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I have a data frame which has two columns (Year and value).
The data is given below:
df

Year  Value
2016  0.0022
2016  0.0421
2016  0.0439
2016 0.07878
2016 0.00188
2016 0.00137
2016 0.00202
2017 0.24889
2017 0.44799
2017 0.13207
2017 0.03762
2017 0.04837
2017 0.12589
2017 0.02087
2018 0.0082
2018 0.01455
2018 0.01139
2018 0.03986
2018 0.00895
2018 0.00882

The data goes up to year 2020. My null hypothesis is that the means of all the years (i.e. from 2016 to 2020) are the same. I tried to calculate the t-test using R by the following code:

t.test(df$Value,df$Year,mu=0,paired=F)

When I looked at the result, one of the section of results mentioned:

sample estimates:
   mean of x    mean of y 
   0.1555973 2017.9402893 

I am bit puzzled by looking at the value of mean of y, it does not look intuitive. Is there anyone that can guide me whether I am following the right track or not? Sorry I have just started learning stats.

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2 Answers 2

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The test is specified wrongly. So you can only do t.test between two groups, for example between 2016 and 2017, and you use "~", where on the left hand side you have the response (Value) and right hand side, the variable (Year):

t.test(Value ~ Year,data=subset(df,Year %in% c(2016,2017)))

    Welch Two Sample t-test

data:  Value by Year
t = -2.1642, df = 6.4894, p-value = 0.07023
alternative hypothesis: true difference in means is not equal to 0
95 percent confidence interval:
 -0.26813999  0.01401142
sample estimates:
mean in group 2016 mean in group 2017 
        0.02460714         0.15167143 

Since you have 3 groups, what you need is an anova, below you model Value as explained by different Years, each treated as a factor:

anova(lm(Value ~ factor(Year),data=df))
Analysis of Variance Table

Response: Value
             Df   Sum Sq  Mean Sq F value  Pr(>F)  
factor(Year)  2 0.078795 0.039398  4.6023 0.02527 *
Residuals    17 0.145526 0.008560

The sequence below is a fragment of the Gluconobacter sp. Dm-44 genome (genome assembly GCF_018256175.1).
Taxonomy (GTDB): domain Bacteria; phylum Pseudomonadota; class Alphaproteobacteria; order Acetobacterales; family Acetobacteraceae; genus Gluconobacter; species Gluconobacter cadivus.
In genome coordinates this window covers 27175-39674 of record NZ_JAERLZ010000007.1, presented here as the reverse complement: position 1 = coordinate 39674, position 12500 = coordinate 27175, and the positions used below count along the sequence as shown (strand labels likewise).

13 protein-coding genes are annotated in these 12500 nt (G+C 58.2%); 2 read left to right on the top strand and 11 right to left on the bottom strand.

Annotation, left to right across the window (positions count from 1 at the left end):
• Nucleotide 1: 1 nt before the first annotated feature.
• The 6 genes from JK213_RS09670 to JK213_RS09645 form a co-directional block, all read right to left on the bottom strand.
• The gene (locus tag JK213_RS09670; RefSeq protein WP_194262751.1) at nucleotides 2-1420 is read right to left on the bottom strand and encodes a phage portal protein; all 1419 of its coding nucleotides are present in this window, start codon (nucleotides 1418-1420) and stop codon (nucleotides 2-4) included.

---
Signif. codes:  0 ‘***’ 0.001 ‘**’ 0.01 ‘*’ 0.05 ‘.’ 0.1 ‘ ’ 1

This suggest there is a small difference in Years, and you can check using a pairwise.t.test:

pairwise.t.test(df$Value,df$Year,p.adj="BH")

    Pairwise comparisons using t tests with pooled SD 

data:  df$Value and df$Year 

     2016 2017
2017 0.03 -   
2018 0.86 0.03

P value adjustment method: BH 

Most likely 2017 is very different from the others. I suggest using the anova above since you have 5 groups (years).

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I think you need to treat year as a continuous variable, not binary, as you would with a t-test, or a categorical variable, as with an ANOVA. My suggestion would be to use a linear regression as follows:

model <- lm(value ~ year, data = df)
summary(model)

Based on the data in your example, this gives you p = .972.

EDIT: However, this assumes a linear pattern in the data. StupidWolf finds 2017 stands out, which suggests the association is not linear. It may be useful to visualise the data to see what's happening. I've supplied some code to do this. Black line is a fitted linear pattern; blue line is a fitted LOESS patternThere is a clear spike in 2017. As StupidWolf suggests, ANOVA is most appropriate because the independent variable (year), if treated as a categorical variable, has more than two categories.

library(tidyverse)
library(janitor)


df <- tibble::tribble(
  ~Year, ~Value,
  "2016", "0.0022",
  "2016", "0.0421",
  "2016", "0.0439",
  "2016", "0.07878",
  "2016", "0.00188",
  "2016", "0.00137",
  "2016", "0.00202",
  "2017", "0.24889",
  "2017", "0.44799",
  "2017", "0.13207",
  "2017", "0.03762",
  "2017", "0.04837",
  "2017", "0.12589",
  "2017", "0.02087",
  "2018", "0.0082",
  "2018", "0.01455",
  "2018", "0.01139",
  "2018", "0.03986",
  "2018", "0.00895",
  "2018", "0.00882"
) %>% 
  clean_names() %>% 
  mutate(year = as.numeric(year), 
         value = as.numeric(value))

ggplot(df, aes(year, value)) + 
  geom_jitter(aes(colour = as.factor(year)), 
              width = .1) +
  geom_smooth(se = FALSE) + 
  geom_smooth(method = "lm", 
              colour = "black", 
              se = FALSE)
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